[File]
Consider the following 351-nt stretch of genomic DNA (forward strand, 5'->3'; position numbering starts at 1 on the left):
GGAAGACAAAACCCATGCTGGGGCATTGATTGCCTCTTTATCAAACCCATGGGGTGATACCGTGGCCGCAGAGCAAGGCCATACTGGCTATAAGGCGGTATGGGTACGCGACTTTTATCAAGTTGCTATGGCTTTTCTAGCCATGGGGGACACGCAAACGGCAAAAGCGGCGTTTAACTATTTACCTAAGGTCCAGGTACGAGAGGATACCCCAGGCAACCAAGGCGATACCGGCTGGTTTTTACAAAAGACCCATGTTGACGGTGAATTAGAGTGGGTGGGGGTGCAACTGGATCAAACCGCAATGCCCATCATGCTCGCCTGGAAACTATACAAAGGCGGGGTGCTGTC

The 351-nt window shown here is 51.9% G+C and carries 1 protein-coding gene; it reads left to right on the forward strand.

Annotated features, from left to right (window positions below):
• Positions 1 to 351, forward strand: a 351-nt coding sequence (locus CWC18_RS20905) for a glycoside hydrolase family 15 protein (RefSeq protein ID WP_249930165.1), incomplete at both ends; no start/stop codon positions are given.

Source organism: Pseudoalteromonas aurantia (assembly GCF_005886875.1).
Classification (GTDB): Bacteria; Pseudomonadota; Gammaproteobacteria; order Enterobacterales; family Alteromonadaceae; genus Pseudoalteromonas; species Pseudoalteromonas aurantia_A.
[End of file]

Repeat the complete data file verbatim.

Consider the following 351-nt stretch of genomic DNA (forward strand, 5'->3'; position numbering starts at 1 on the left):
GGAAGACAAAACCCATGCTGGGGCATTGATTGCCTCTTTATCAAACCCATGGGGTGATACCGTGGCCGCAGAGCAAGGCCATACTGGCTATAAGGCGGTATGGGTACGCGACTTTTATCAAGTTGCTATGGCTTTTCTAGCCATGGGGGACACGCAAACGGCAAAAGCGGCGTTTAACTATTTACCTAAGGTCCAGGTACGAGAGGATACCCCAGGCAACCAAGGCGATACCGGCTGGTTTTTACAAAAGACCCATGTTGACGGTGAATTAGAGTGGGTGGGGGTGCAACTGGATCAAACCGCAATGCCCATCATGCTCGCCTGGAAACTATACAAAGGCGGGGTGCTGTC

The 351-nt window shown here is 51.9% G+C and carries 1 protein-coding gene; it reads left to right on the forward strand.

Annotated features, from left to right (window positions below):
• Positions 1 to 351, forward strand: a 351-nt coding sequence (locus CWC18_RS20905) for a glycoside hydrolase family 15 protein (RefSeq protein ID WP_249930165.1), incomplete at both ends; no start/stop codon positions are given.

Source organism: Pseudoalteromonas aurantia (assembly GCF_005886875.1).
Classification (GTDB): Bacteria; Pseudomonadota; Gammaproteobacteria; order Enterobacterales; family Alteromonadaceae; genus Pseudoalteromonas; species Pseudoalteromonas aurantia_A.